By Hank McCoy
Homeowners may be able to rejoice a bit. Despite a loss in revenue, Coral Springs will avoid raising millage rates for 2021. However, they will still pay more due to property values increasing.
On July 22, the city of Coral Springs held a special meeting to go over the budget plan for the next fiscal year. With the long-term effects of COVID-19 still unclear, the city is being forced to think frugally about where to allocate money in the budget and what to do with the tax revenue brought in.
Without raising millage rates, the average single-family household will still pay an additional $61.59 in property taxes a year, this is based on a home value of $377,579.
The millage rate is the amount per $1,000 which is used to calculate the taxes on a homeowner’s property.
Catherine Givens, director of Budget and Strategy for the city of Coral Springs explained the millage rate for 2021 is $5.8732 –unchanged from 2020 rate — but will still have to be advertised as a tax increase per state law.
“Any millage rate above the roll-back rate is considered to be a tax increase. So while we are saying keep the millage rate the same millage rate, it will be advertised unfortunately as a tax increase,” Givens said.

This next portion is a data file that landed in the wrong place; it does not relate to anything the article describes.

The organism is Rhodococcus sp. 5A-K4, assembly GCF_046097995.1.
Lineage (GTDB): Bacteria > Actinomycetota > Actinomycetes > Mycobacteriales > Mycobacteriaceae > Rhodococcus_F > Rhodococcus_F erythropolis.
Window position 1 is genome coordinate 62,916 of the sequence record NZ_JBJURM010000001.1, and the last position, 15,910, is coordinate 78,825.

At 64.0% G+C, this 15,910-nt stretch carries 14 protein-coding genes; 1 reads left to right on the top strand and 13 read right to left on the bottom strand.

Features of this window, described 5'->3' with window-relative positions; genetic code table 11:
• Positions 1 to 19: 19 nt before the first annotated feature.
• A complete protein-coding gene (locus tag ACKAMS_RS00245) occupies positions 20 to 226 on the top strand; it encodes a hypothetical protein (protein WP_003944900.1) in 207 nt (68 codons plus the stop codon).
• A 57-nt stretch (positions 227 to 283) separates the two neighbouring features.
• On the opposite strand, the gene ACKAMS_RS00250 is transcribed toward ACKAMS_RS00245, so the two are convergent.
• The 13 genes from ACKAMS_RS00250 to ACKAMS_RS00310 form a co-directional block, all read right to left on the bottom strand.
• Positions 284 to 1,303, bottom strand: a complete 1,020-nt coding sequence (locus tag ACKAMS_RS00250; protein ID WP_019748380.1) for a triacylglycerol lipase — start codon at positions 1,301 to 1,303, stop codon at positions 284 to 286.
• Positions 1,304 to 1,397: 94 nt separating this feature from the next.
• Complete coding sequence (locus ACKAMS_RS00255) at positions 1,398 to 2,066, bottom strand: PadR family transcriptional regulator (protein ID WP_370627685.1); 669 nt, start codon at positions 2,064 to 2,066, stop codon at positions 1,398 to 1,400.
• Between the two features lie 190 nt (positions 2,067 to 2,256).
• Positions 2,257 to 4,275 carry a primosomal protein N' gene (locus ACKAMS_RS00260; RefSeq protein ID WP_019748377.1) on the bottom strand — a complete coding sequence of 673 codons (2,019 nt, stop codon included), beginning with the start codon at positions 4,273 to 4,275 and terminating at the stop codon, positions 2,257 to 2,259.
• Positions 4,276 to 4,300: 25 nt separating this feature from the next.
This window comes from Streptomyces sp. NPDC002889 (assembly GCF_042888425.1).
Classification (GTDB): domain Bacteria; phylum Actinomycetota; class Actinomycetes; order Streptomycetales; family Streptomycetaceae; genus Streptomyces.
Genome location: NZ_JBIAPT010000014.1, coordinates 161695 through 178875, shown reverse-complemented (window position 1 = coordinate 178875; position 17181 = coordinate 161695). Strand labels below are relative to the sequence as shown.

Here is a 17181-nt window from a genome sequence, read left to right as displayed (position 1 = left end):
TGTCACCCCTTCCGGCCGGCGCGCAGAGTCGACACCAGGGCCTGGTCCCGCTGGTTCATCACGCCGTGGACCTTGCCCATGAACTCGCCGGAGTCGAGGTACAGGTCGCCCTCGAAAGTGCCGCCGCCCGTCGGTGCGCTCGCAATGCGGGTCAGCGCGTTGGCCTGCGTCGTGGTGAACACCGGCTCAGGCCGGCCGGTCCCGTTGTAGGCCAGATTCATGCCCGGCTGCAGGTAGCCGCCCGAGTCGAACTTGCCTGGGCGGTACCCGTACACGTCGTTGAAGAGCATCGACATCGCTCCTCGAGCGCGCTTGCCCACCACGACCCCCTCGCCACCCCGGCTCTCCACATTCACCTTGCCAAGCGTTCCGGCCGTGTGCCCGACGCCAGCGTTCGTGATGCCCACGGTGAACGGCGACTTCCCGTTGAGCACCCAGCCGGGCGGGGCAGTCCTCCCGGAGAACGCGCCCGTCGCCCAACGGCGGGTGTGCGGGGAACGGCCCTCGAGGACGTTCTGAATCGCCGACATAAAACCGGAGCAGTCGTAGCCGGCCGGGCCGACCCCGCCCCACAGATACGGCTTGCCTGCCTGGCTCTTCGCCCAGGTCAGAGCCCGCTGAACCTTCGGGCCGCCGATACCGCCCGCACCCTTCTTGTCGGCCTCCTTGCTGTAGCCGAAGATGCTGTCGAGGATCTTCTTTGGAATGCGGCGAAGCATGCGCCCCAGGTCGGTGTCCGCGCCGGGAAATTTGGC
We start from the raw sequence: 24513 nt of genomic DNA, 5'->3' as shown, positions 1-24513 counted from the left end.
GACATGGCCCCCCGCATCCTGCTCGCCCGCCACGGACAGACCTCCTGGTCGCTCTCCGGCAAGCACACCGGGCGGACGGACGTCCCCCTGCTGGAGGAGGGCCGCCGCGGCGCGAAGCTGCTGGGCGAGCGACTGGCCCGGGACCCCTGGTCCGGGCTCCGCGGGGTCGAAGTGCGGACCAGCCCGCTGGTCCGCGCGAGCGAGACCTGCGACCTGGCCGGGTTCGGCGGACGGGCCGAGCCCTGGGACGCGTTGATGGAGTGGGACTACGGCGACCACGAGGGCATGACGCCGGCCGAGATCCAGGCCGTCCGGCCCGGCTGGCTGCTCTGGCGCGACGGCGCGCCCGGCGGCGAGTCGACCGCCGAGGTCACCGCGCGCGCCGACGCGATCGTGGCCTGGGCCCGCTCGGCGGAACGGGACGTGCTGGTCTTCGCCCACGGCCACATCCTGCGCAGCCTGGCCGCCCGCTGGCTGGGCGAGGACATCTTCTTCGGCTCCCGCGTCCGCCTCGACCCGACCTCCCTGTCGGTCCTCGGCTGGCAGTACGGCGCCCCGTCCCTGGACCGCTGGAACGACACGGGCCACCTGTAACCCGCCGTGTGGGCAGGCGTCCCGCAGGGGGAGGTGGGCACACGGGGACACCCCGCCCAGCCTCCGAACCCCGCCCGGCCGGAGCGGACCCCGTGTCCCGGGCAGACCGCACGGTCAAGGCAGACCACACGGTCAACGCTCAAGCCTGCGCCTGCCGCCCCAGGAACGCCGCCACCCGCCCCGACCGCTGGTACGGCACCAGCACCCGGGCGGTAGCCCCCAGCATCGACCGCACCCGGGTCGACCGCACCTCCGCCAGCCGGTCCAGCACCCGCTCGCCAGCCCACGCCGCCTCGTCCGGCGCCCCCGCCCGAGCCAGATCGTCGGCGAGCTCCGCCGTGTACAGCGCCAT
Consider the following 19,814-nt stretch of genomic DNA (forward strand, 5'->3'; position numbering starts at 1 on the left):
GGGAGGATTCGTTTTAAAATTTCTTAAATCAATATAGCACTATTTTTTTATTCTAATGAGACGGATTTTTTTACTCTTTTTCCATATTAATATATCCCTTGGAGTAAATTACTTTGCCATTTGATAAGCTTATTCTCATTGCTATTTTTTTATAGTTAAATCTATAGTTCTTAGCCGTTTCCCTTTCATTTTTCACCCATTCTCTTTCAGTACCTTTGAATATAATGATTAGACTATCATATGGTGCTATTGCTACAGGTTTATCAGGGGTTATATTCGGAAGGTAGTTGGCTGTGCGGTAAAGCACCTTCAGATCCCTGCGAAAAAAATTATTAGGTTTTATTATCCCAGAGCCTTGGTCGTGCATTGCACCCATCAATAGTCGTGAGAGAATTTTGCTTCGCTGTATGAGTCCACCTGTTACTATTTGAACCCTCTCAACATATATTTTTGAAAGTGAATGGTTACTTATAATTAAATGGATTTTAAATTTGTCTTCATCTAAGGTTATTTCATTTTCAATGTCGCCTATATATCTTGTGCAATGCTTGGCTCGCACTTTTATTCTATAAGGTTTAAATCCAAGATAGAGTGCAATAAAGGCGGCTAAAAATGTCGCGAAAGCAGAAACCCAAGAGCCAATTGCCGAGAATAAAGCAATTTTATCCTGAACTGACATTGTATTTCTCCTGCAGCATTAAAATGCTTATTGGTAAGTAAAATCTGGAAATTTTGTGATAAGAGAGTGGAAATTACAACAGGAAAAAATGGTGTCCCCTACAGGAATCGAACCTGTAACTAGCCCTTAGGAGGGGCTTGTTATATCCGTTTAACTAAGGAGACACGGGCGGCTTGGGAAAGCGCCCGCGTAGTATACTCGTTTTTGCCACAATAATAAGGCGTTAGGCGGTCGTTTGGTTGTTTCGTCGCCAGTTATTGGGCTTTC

The roll-back rate is $5.6008.
For the five-year budget forecast, the city is considering an increase in millage rates in 2022 and 2024 by $0.15.
The millage rate of $5.8732 will bring in an additional $2.8 million in revenue for the city in 2021 compared to 2020. State law also requires that to keep the millage rate the same, there needs to be at least a 4-1 vote majority.
“It’s a little over $5 a month for the average single-family home,” said Commissioner Larry Vignola. “When you look at all the services provided by the city of Coral Springs, I think it’s a great deal.
Mayor Scott Brook agreed with Vignola’s sentiment and the commission voted unanimously to approve keeping the millage rate the same.
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- Hank McCoy is a writer and journalist covering music, politics, and culture on his blog Hank’s Luncheonette, as well as currently working on publishing his first novel. Hank grew up in Parkland and graduated from FAU before moving to Chicago where he worked in the music industry as an artist and talent booker when he wasn’t throwing people out of punk bars. Hank recently moved back to South Florida after living overseas in Berlin while he traveled to Europe.
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